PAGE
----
Data provided to prospective adoptive parents on the child they are considering adopting and also on the child's biological family.
In the case of an infant adoption, background information generally includes such nonidentifying information as the pregnant woman or birthmother's age, a physical description, her racial and ethnic background, religion, education and medical history. Information on the birthfather is gathered by caseworkers as well, and caseworkers may also obtain data on birth grandparents.
Some workers also include information on personality or hobbies, for example, the birthmother's good sense of humor or the birthfather's musical talent.
If the adoption is an OPEN ADOPTION, then the adopting parents and birthmother (and birthfather, if possible) usually meet and may exchange extensive identifying information beyond that provided by the social worker.
Particular attention is paid to recent illnesses the pregnant woman or birthfather may have suffered, and social workers attempt to determine if there has been any drug or alcohol abuse before or during the pregnancy. Whether or not the birthmother has obtained any prenatal care is also determined.
In the case of an older child's adoption, workers will try to obtain the same information on biological parents as they do in an infant adoption as well as data on the child since birth. (Most older children have been in foster care for several years, and the information should be in their case files.)
Background information on an older child will include a medical history, previous foster and/or adoptive placements, behavioral problems, any siblings and other information that could be valuable to the child in the future or to his or her adoptive parents.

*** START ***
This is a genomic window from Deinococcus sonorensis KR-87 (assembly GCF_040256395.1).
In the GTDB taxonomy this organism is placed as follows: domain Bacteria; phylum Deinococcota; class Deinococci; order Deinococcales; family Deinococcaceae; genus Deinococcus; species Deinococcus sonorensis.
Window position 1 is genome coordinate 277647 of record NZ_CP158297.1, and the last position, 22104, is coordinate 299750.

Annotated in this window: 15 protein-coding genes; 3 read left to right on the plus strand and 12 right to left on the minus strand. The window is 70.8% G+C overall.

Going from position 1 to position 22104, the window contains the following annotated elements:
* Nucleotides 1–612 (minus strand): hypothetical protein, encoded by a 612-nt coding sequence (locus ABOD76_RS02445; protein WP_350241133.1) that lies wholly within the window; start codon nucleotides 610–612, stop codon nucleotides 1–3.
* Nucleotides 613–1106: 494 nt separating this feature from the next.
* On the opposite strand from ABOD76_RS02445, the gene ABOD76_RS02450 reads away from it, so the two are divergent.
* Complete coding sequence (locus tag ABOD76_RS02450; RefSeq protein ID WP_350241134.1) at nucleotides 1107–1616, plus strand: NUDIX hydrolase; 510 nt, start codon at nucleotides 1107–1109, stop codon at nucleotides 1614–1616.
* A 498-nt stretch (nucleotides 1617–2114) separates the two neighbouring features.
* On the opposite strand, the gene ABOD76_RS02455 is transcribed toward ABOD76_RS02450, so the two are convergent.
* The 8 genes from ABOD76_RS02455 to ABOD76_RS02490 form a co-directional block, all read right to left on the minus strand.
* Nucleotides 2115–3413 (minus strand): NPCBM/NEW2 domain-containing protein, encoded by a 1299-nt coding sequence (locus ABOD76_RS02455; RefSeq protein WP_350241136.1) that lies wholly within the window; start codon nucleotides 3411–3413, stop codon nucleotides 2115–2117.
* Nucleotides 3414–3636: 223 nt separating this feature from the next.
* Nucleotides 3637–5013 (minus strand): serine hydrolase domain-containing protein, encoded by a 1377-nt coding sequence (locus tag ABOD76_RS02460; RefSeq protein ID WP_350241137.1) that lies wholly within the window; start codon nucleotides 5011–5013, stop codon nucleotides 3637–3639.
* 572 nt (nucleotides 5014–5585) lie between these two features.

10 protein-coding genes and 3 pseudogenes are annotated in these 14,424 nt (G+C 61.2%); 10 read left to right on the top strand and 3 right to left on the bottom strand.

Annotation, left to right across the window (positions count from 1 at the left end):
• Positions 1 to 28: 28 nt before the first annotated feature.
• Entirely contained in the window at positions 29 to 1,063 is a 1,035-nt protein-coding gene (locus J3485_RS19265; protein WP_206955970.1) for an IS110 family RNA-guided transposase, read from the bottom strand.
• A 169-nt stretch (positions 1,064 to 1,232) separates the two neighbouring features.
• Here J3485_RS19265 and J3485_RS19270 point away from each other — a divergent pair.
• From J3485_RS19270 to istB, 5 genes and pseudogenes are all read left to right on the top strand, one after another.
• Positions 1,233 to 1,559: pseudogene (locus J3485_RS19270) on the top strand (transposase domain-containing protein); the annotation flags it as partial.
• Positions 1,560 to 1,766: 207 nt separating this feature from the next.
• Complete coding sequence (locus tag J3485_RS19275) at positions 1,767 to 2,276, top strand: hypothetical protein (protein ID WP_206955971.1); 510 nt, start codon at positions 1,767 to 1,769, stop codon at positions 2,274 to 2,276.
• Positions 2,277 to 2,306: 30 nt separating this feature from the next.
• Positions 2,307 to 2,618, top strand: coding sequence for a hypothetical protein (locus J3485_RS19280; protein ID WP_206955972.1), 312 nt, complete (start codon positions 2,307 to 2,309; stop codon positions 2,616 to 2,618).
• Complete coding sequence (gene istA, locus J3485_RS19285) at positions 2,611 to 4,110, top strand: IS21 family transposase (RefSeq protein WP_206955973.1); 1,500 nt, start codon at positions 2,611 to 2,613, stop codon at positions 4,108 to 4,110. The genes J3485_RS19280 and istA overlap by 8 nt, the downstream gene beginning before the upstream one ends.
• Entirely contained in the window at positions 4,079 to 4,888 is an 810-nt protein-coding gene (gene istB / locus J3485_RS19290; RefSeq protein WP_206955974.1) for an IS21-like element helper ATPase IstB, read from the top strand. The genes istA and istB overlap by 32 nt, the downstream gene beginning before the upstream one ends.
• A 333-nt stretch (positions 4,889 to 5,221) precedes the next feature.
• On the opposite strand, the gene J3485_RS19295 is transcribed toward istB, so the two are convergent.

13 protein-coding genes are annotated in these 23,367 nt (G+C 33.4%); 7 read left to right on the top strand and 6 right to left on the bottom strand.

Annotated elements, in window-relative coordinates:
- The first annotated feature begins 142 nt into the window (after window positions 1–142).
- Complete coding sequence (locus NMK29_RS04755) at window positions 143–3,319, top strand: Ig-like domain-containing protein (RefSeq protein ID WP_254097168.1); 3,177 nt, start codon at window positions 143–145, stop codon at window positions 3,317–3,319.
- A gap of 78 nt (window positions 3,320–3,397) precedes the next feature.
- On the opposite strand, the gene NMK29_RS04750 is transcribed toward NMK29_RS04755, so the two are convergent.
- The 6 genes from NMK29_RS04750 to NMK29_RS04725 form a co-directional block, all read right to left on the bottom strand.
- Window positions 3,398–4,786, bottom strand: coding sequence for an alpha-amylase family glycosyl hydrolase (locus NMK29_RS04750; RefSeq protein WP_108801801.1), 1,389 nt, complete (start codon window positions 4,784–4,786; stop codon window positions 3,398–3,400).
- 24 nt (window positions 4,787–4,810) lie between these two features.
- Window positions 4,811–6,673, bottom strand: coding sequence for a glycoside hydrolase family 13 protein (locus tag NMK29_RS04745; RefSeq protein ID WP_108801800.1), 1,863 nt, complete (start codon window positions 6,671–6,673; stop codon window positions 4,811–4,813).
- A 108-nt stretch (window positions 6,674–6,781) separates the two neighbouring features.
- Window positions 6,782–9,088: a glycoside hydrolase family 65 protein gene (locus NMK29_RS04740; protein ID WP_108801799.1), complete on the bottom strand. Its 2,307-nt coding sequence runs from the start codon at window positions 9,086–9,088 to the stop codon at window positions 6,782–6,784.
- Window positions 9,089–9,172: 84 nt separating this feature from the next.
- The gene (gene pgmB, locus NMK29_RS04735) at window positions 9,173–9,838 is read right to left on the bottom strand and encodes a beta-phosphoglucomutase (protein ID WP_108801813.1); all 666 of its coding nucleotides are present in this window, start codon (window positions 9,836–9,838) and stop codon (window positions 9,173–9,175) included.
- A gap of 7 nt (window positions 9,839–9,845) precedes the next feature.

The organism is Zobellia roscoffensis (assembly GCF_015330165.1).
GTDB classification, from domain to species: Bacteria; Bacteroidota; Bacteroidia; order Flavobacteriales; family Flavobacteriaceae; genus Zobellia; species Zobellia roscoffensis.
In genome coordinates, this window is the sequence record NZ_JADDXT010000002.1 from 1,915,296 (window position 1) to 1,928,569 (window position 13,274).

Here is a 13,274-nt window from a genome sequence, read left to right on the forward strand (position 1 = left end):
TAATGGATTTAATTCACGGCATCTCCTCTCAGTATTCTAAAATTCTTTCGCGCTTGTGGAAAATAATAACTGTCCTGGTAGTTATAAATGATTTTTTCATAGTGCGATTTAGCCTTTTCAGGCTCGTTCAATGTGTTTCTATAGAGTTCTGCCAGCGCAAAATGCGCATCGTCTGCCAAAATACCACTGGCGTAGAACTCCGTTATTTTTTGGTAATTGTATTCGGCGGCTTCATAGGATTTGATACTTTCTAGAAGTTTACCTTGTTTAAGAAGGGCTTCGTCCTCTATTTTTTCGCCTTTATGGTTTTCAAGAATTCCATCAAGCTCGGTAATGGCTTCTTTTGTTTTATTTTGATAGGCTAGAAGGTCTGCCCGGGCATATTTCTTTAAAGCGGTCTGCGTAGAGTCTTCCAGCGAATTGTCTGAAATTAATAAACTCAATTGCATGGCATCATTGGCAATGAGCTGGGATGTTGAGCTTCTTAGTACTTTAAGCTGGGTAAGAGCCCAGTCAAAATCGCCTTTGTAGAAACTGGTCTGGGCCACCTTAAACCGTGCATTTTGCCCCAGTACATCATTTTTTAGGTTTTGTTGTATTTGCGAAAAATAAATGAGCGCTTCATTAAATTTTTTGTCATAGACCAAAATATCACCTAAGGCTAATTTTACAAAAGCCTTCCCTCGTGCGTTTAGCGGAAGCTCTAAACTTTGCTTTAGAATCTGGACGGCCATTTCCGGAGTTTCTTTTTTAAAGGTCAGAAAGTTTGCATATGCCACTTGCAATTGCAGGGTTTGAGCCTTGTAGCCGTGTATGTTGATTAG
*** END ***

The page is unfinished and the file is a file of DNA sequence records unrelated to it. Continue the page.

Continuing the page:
If the child has been abused and the social worker knows this, that information should be shared with adopting parents. This knowledge will help the adopting parents with their own adjustment to the child; for example, if a child shrinks from her adoptive father's hugs, it helps to know that she is fearful of men because of attacks she suffered from her biological father or her biological mother's boyfriend.
Sometimes the adopting parents will meet foster parents and discuss the child's likes and dislikes and information that could aid the parents in helping the child with the adjustment.
Studies have revealed that parents who are well informed are far less likely to disrupt an adoption, and workers should make every effort to ensure that the adopting parents feel they have as much information as caseworkers can give them.
Several organizations, including the NATIONAL COUNCIL FOR ADOPTION, publish and distribute model background information forms.
Find more information on background information
©2000 by Christine Adamec and William Pierce, Ph.D. Reprinted from The Encyclopedia of Adoption, 2nd Edition (2nd Edition) with permission of Facts On File, Inc.
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